LGBTQ+ Rights and an Ethic of Love

I’m sure I won’t change your mind on this point, or any other, but that’s not my goal in writing. My goal in writing is to bear witness to what I see and believe. As an additional disclaimer here, if you’re looking for a theological or exegetical defense of all things LGBTQ+ this is not the post for that. And I’m honestly not sure that I’m the right writer or witness for that message.

What I can offer, though, is a simple rationale for why it is a question of justice, from this Christian lefty’s perspective, to stand with the LGBTQ+ community.

It seems as if the days of arguing back and forth about gay marriage are well behind us, at least in common discourse. I take this as a positive thing. I remember well people from my own community, made up of cis-gendered white Evangelicals decrying gay marriage as a devaluing of the institution of marriage. I confess to making this argument myself. It so sounded reasonable until as I said it out loud in conversation. Then it just sounded silly. It sounded hard-hearted. It sounded like I was against people who were fighting for the same rights I took for granted…because I was.

So I stopped making that argument. I changed my mind. People love who they love and it’s kind of as simple as that. I’ll simply celebrate love (and marriage) because I’ve been blessed to love and be loved. I hope everybody can experience that same blessing.

It seems like the main “issue”- and aren’t issues easier to debate when there aren’t faces, stories and names attached to them- that is in debate today is that of trans rights. Every day it seems like my social media stream is flooded with articles about some trans kid winning a race against a little pig-tailed girl and I’m invited to join in the outrage.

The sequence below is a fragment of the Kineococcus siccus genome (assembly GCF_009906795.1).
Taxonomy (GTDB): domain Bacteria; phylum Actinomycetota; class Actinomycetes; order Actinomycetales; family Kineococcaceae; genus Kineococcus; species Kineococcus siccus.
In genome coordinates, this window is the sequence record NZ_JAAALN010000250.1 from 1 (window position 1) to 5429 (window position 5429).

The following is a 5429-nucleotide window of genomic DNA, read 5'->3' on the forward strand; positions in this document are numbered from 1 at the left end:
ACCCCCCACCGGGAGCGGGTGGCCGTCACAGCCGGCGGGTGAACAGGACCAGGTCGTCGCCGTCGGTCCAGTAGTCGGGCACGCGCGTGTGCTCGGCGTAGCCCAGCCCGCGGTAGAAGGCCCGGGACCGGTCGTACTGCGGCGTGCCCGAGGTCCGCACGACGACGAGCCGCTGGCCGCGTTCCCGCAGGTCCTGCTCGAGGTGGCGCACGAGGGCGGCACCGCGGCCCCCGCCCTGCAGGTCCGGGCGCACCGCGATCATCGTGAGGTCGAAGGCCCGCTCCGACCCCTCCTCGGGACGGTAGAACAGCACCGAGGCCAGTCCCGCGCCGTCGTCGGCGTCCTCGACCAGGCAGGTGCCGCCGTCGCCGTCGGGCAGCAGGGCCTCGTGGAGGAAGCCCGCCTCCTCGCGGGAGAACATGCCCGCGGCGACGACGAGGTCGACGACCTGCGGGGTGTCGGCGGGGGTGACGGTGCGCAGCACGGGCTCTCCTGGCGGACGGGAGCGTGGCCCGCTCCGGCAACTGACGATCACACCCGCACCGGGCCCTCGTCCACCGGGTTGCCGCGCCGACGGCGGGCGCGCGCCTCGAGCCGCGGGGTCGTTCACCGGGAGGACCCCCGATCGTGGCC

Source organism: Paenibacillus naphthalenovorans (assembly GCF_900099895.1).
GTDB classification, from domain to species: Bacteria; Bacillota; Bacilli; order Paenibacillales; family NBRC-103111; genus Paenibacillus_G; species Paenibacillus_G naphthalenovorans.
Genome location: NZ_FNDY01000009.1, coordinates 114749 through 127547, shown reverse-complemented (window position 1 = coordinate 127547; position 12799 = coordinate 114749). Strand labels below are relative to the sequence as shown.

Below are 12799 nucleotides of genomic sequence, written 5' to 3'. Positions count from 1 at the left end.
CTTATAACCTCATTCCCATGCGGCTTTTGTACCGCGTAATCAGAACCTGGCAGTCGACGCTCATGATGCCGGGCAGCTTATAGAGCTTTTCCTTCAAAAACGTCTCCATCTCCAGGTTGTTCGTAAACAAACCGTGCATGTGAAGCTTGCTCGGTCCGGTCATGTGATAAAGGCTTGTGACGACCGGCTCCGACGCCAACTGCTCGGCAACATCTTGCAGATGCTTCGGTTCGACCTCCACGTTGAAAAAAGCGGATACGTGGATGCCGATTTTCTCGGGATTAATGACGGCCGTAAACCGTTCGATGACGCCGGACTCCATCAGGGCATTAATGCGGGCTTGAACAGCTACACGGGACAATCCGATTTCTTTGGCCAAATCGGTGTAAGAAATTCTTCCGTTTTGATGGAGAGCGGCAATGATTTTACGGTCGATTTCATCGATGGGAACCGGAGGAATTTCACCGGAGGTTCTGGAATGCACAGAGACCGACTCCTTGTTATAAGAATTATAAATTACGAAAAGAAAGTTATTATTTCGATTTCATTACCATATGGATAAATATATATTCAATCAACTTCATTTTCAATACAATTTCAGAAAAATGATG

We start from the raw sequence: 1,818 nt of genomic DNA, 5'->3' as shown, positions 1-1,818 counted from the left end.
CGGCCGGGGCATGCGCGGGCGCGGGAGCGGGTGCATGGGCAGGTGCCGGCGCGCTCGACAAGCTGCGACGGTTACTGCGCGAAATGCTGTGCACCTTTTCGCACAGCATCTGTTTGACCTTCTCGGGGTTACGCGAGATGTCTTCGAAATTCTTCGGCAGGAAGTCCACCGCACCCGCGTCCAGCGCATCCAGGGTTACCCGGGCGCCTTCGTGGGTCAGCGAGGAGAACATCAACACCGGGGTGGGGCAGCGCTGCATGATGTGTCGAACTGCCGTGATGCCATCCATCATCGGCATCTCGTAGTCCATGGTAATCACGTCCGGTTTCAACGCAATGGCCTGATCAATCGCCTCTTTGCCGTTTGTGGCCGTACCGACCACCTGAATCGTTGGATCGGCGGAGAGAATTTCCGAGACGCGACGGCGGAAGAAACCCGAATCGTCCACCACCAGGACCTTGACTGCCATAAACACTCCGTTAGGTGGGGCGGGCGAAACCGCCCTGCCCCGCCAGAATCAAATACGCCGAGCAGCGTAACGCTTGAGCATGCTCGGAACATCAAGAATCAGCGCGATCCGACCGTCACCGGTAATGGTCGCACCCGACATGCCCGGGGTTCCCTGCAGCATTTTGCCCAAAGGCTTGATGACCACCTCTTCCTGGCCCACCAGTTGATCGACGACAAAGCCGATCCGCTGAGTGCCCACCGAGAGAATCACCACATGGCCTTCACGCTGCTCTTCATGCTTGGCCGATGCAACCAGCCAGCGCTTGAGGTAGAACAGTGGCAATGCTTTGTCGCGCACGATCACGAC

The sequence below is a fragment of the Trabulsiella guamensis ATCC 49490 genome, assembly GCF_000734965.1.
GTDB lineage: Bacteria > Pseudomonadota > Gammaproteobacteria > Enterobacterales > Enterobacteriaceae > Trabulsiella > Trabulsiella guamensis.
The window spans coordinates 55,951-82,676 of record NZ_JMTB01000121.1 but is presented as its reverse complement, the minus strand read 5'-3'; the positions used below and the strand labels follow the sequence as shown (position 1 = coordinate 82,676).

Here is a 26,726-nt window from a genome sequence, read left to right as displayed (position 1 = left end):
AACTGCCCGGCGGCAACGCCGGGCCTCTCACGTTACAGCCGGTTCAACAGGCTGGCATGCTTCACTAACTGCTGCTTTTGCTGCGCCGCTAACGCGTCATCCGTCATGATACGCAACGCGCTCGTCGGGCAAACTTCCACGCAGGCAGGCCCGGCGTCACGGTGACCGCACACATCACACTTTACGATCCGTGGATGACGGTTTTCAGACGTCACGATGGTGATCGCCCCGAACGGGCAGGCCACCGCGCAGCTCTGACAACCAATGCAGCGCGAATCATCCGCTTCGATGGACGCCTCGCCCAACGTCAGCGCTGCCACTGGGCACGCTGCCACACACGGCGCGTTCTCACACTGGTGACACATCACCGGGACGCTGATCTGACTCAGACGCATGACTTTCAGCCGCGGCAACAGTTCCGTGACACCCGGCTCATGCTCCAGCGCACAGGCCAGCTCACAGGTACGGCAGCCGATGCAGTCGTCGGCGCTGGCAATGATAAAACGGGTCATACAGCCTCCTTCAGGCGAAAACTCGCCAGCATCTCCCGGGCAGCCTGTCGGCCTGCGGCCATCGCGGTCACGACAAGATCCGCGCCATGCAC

But do you know what I am not typically invited to join outrage in? The fact that trans people are victimized at an alarming rate. At least 26 trans people have been killed this year alone. And we are talking about a microscopic subset of the population.

This is not to mention the bigotry, bullying and oftentimes suicidality many LGBTQ+ youth are far more likely to endure. For many, their very lives are at stake.

So I will instead be outraged by the fact that professors at universities refuse to call folks by the name that they identify with. I will instead be outraged by the fact that this nation has become far less safe in the past few years for young people who are undergoing the hard work of self-discovery. I will be outraged by the fact that we have sent soldiers to kill on our behalf all over the world and have refused to foot the bill for their medical procedures.

Because, of course, the issue of trans rights, just like the issue of gay marriage, just like any other is not simply an issue. We are talking about the lives of people made in God’s image and likeness. Each has a story. Each has a face. Each has a name.

And so, as I see it, the question becomes, what does it look like to advocate for the rights of another person, regardless of our differences? Because truly, we are speaking about our friends, our coworkers and our families. And many are crying out simply for justice.

An ethic of love demands that we cry out with them.



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